How strong a password should be
The more the better, of course, and with a password manager it’s trivially easy to generate and autofill a password of any length. But should that be something with hundreds of characters just to be sure, or is there a sensible lower limit to use as a rule of thumb?
Here is a typical password generator interface:
Note the length part which can go from around 8 all the way up to 100, while other ones can go much higher. What is a good setting to use for passwords?
A good password is all you have during a data breach
But to understand what a secure password is, let’s see what happens on the other side!
When you create an account, the service you’re registering to stores the password in one of many forms. It can put it directly into the database (also known as plain-text) or hash it using one of the many available algorithms. Some of the most used hash algorithms include:
The upside of storing hashes instead of the passwords themselves is that the passwords are not in the database. And they shouldn’t be, as you only need to prove that you know yours but it does not matter what it is. When you log in, the provided password is hashed with the same algorithm and if the result matches the value stored then you’ve proven you know the password. And in the case of a database breach, passwords are not recoverable.
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Password cracking is when an attacker tries to reverse the hash function and restore the password from the hash. With a good hashing algorithm, it’s not possible to recover the password, but nothing can be done against trying out various inputs to see if they yield the same result. If such a match is found, the password is recovered from the hash.
And choosing a good algorithm makes a difference here. SHA-1 was designed for speed, which helps the cracking process. Bcrypt, Scrypt, and Argon2 were designed to be costly in various ways to make cracking as slow as possible, especially on dedicated hardware. And the difference is huge.
Considering only the speed, an SHA-1 hashed password that can not be cracked is like this:
A safe password using a properly configured Argon2 hash:
As you can see, choosing the right hashing algorithm can make an otherwise weak password an uncrackable one.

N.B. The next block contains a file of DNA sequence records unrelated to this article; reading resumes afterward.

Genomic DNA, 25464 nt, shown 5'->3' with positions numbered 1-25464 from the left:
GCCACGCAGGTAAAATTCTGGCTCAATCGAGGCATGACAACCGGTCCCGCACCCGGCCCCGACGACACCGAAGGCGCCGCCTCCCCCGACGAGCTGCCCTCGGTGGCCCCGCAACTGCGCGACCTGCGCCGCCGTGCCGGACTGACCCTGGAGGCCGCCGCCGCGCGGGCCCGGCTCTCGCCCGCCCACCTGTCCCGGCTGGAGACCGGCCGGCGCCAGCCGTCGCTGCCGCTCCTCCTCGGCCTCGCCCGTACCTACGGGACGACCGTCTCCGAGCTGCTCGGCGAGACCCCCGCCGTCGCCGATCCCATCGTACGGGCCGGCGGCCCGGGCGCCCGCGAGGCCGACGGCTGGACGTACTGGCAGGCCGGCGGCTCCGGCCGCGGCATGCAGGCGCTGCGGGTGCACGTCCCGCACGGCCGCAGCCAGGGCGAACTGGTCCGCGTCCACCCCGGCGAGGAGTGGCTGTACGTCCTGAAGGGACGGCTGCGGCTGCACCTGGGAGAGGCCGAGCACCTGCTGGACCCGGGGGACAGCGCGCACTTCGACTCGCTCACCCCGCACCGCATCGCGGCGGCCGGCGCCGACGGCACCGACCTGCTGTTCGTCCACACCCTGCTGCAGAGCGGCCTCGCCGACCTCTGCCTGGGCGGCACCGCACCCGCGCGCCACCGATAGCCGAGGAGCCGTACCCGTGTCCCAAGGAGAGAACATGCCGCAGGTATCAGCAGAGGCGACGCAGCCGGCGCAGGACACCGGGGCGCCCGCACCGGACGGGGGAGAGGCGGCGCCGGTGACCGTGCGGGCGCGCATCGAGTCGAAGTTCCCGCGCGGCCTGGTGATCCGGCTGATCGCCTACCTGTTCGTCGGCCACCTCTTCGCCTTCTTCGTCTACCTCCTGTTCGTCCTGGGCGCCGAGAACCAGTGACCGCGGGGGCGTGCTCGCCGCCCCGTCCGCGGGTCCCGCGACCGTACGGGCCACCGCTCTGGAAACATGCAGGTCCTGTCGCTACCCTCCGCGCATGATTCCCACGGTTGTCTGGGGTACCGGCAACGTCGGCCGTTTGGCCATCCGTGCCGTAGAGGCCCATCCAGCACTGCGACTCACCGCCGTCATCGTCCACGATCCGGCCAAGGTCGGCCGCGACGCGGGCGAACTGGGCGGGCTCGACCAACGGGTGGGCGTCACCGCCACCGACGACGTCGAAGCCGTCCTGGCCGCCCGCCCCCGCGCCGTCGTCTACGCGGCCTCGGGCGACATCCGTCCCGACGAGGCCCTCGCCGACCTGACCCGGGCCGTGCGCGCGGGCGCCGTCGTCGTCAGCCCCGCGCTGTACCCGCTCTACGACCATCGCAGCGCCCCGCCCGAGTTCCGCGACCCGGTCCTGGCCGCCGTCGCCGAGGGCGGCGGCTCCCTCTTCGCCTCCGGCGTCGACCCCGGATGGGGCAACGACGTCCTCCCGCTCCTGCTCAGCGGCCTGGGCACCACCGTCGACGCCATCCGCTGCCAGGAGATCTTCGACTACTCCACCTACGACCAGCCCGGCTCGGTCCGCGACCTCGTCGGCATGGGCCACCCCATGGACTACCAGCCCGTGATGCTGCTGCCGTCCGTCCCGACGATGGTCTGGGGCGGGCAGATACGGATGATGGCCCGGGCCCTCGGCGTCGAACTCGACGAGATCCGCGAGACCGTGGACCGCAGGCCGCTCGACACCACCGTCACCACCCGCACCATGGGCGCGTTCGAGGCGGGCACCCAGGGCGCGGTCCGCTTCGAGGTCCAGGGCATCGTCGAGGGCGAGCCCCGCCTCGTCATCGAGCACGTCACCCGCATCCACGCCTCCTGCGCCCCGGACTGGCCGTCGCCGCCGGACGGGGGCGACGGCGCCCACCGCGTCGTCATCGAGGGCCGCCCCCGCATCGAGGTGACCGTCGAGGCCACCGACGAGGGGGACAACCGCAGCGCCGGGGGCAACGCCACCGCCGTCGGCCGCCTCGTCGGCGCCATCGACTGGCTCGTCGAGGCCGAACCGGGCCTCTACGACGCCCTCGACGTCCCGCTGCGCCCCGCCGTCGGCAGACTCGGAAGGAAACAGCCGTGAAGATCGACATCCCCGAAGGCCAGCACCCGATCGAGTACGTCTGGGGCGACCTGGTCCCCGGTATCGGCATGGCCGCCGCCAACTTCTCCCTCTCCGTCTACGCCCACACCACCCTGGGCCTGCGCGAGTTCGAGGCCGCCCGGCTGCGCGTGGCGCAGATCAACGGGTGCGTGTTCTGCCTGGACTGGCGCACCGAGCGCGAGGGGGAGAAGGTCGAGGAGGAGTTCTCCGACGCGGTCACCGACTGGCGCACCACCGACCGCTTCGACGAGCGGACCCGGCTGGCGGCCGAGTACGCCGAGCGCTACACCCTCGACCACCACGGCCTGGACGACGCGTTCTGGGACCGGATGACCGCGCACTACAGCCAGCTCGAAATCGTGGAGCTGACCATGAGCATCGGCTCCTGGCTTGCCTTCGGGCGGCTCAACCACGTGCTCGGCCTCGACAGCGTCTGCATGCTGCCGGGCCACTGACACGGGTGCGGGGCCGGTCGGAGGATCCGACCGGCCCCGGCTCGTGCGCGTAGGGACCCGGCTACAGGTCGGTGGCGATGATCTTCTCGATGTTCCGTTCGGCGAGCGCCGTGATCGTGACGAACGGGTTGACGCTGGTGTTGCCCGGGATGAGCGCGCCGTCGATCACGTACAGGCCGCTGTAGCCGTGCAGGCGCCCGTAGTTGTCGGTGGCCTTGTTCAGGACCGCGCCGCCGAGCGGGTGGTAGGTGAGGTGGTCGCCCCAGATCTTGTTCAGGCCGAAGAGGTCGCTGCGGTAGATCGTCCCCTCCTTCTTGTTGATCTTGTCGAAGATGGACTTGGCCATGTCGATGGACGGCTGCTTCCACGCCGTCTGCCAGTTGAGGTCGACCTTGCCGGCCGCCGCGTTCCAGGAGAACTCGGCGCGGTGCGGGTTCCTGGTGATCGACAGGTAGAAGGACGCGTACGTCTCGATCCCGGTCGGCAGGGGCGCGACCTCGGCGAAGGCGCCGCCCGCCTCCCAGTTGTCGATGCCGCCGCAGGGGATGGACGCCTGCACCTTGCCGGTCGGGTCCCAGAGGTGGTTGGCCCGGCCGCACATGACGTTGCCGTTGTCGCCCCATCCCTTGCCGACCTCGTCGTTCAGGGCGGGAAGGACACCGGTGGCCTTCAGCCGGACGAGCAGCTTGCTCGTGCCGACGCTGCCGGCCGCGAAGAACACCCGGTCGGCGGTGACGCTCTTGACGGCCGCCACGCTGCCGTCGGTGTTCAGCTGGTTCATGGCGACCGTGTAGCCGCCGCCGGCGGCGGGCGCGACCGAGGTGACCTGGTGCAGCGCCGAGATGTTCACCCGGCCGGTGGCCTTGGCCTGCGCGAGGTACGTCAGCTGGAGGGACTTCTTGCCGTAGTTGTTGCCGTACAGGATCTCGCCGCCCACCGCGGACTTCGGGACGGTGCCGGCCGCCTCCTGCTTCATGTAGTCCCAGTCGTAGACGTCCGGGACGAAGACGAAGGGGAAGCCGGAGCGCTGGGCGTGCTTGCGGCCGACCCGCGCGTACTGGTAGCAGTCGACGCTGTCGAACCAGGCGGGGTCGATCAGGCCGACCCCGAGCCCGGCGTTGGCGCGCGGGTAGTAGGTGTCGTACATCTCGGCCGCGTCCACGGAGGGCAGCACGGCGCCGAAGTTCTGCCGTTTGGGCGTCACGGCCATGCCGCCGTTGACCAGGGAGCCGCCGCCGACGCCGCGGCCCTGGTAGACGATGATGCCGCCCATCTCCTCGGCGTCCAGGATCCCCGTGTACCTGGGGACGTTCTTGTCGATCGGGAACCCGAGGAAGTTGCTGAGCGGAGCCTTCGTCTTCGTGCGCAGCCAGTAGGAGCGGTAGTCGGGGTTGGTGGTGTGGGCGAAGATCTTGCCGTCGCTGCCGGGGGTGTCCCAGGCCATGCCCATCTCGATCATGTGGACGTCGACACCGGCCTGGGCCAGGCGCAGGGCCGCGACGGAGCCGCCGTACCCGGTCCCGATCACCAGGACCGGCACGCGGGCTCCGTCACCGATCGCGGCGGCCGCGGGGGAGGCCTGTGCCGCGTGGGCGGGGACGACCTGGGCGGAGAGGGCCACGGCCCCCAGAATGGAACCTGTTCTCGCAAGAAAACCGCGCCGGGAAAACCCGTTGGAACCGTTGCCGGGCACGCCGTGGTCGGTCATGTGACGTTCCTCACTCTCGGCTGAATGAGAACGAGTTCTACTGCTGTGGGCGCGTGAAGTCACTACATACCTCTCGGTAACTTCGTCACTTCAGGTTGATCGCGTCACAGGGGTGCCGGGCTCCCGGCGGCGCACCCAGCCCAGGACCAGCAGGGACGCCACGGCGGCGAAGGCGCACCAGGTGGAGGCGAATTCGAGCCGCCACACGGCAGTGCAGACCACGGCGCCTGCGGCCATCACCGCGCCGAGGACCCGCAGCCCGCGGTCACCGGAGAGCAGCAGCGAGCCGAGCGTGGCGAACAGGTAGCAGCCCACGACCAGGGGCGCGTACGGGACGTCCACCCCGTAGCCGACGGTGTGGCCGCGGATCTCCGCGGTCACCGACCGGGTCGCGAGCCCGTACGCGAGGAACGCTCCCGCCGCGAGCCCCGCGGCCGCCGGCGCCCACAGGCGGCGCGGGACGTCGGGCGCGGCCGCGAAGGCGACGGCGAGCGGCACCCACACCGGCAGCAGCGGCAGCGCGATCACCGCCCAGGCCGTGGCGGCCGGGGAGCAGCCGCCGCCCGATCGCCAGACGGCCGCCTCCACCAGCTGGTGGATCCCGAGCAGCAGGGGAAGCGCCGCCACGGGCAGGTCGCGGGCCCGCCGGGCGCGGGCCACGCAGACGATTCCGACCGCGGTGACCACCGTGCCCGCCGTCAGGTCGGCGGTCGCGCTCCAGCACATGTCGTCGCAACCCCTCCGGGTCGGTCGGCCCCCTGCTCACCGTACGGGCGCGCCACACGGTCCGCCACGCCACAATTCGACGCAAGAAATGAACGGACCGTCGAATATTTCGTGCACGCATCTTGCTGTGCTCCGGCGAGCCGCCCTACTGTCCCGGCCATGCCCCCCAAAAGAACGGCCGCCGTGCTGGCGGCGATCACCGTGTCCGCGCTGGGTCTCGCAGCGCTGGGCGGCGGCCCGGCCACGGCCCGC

And remember that this is dependent only on how the service you’re registering to is implemented. And you have no way of knowing on which part of the spectrum the implementation stands. You can ask, but chances are they won’t even respond or say that they “take security seriously” or something similar that does not mean anything.
Do you think companies take security seriously and use a good hash algorithm instead of a crappy one? Look at the list of breached databases, especially the hashes that were used. Many of them still used MD5, most used SHA-1, and some used bcrypt. Some even stored passwords in plain text. That’s the reality you should assume.
There is a bias here as we only know what hash was used for breached databases and it’s likely that the companies that use a weak algorithm also fail to safeguard their infrastructure. But just look at that list, I’m sure you’ll find familiar names you wouldn’t have thought of having weak security. Just because a company is looking big and reputable does not mean they will do the right thing.
You choose the password
Where does that leave you as a user?
With plain text passwords, you can not do anything. If the database is gone your password strength does not matter.
With properly configured algorithms it also does not matter much how secure your password is, not considering trivial cases like
But between them, especially with SHA-1, your choice matters. The hashing function is not suited for passwords in general, but if you use a secure password you can make up for the shortcomings of the algo.
|Hash algo|| || || |
* It depends on the configuration. These hashes have various moving pieces that affect their strength, but when configured properly they can thwart cracking attempts.
The bottom line: if you use a strong password then you are protected in more breaches than with a weak one. And since you don’t know how secure the password storage is, you can not be sure what is “secure enough” for a given service. So assume the worst where your decision of the password still makes a difference.
Unique passwords are not enough
OK, but why should you care if you use a password manager and generate a unique password for every site? In this case, you are not vulnerable to credential stuffing which is when a known email/password pair is checked on other services in the hope that they are reused. And since password reuse is one of the biggest problems, this is a serious threat.
But generating a new password for every site protects from this. And a database is stolen, everything inside it is known to the hackers, why should you still protect the password?
The problem is when you don’t know that the database is breached and you continue to use the service. In this case, hackers have access to all your future activity on that site. You might add a credit card later and they still know about it. A strong password means they can’t log in with your credentials and can not compromise your future activity.
How to measure the password strength with entropy